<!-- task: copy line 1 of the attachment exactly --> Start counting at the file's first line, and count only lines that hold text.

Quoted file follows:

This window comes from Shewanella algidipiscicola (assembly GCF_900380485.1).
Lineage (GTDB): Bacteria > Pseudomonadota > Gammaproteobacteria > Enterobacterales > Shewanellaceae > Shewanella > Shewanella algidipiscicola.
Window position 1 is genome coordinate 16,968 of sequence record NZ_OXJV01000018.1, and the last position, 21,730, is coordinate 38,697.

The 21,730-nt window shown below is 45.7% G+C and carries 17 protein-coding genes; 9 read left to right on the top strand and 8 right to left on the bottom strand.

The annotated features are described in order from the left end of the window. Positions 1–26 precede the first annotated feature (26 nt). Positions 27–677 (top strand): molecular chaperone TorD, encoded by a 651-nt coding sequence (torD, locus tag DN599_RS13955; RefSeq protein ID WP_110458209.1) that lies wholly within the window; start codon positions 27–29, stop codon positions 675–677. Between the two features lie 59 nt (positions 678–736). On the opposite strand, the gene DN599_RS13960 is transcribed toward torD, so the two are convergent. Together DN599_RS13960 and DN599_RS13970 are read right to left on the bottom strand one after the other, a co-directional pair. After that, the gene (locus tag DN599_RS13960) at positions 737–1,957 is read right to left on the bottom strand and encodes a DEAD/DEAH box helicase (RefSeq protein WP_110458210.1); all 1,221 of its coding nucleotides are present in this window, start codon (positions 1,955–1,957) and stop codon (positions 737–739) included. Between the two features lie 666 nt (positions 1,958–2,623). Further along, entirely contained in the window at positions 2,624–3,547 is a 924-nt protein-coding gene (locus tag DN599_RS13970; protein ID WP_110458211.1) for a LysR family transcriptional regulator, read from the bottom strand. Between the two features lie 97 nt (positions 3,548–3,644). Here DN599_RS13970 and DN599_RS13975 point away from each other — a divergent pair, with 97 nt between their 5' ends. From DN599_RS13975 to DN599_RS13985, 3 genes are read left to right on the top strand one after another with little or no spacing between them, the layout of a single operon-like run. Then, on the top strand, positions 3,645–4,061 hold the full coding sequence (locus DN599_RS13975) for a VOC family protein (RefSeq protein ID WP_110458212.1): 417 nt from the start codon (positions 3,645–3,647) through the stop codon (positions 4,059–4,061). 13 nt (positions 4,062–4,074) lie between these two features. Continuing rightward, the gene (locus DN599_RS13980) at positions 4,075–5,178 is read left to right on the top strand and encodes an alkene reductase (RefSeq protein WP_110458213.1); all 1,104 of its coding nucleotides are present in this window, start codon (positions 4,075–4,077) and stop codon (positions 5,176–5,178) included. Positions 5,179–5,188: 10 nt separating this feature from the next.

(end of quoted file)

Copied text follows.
This window comes from Shewanella algidipiscicola (assembly GCF_900380485.1).